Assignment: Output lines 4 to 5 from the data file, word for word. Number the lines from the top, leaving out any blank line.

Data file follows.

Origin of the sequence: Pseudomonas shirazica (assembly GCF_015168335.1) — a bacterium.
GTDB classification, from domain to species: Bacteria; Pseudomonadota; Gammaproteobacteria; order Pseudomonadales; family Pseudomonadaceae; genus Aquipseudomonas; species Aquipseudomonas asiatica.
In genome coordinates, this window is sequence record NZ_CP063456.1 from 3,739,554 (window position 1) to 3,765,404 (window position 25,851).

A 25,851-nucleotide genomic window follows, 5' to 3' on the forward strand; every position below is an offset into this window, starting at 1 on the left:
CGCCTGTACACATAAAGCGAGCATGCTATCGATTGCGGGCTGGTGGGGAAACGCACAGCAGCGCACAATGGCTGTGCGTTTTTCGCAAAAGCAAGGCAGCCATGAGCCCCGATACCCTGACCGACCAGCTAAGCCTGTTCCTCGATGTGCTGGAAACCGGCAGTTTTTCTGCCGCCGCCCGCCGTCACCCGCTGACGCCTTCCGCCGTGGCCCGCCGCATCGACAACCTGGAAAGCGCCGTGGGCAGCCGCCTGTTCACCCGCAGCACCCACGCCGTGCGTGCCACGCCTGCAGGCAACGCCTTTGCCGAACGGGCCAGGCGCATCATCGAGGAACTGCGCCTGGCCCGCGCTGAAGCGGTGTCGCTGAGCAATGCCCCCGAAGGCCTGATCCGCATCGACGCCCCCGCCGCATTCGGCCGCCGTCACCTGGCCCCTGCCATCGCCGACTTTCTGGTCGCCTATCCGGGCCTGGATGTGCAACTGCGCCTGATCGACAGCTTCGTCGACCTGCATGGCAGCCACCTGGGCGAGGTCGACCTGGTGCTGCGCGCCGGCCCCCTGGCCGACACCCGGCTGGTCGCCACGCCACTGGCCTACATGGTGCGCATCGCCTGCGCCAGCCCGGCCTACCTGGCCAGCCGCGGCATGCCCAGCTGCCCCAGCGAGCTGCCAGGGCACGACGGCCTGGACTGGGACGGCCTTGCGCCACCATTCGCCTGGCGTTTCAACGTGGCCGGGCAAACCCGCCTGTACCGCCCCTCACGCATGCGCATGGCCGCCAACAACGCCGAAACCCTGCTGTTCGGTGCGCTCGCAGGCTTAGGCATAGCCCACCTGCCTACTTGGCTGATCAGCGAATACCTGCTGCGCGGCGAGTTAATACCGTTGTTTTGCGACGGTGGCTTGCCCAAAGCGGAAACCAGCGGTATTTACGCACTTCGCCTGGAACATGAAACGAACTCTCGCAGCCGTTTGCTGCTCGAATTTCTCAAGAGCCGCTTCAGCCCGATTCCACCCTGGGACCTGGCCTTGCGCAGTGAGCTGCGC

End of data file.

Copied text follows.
A 25,851-nucleotide genomic window follows, 5' to 3' on the forward strand; every position below is an offset into this window, starting at 1 on the left:
CGCCTGTACACATAAAGCGAGCATGCTATCGATTGCGGGCTGGTGGGGAAACGCACAGCAGCGCACAATGGCTGTGCGTTTTTCGCAAAAGCAAGGCAGCCATGAGCCCCGATACCCTGACCGACCAGCTAAGCCTGTTCCTCGATGTGCTGGAAACCGGCAGTTTTTCTGCCGCCGCCCGCCGTCACCCGCTGACGCCTTCCGCCGTGGCCCGCCGCATCGACAACCTGGAAAGCGCCGTGGGCAGCCGCCTGTTCACCCGCAGCACCCACGCCGTGCGTGCCACGCCTGCAGGCAACGCCTTTGCCGAACGGGCCAGGCGCATCATCGAGGAACTGCGCCTGGCCCGCGCTGAAGCGGTGTCGCTGAGCAATGCCCCCGAAGGCCTGATCCGCATCGACGCCCCCGCCGCATTCGGCCGCCGTCACCTGGCCCCTGCCATCGCCGACTTTCTGGTCGCCTATCCGGGCCTGGATGTGCAACTGCGCCTGATCGACAGCTTCGTCGACCTGCATGGCAGCCACCTGGGCGAGGTCGACCTGGTGCTGCGCGCCGGCCCCCTGGCCGACACCCGGCTGGTCGCCACGCCACTGGCCTACATGGTGCGCATCGCCTGCGCCAGCCCGGCCTACCTGGCCAGCCGCGGCATGCCCAGCTGCCCCAGCGAGCTGCCAGGGCACGACGGCCTGGACTGGGACGGCCTTGCGCCACCATTCGCCTGGCGTTTCAACGTGGCCGGGCAAACCCGCCTGTACCGCCCCTCACGCATGCGCATGGCCGCCAACAACGCCGAAACCCTGCTGTTCGGTGCGCTCGCAGGCTTAGGCATAGCCCACCTGCCTACTTGGCTGATCAGCGAATACCTGCTGCGCGGCGAGTTAATACCGTTGTTTTGCGACGGTGGCTTGCCCAAAGCGGAAACCAGCGGTATTTACGCACTTCGCCTGGAACATGAAACGAACTCTCGCAGCCGTTTGCTGCTCGAATTTCTCAAGAGCCGCTTCAGCCCGATTCCACCCTGGGACCTGGCCTTGCGCAGTGAGCTGCGC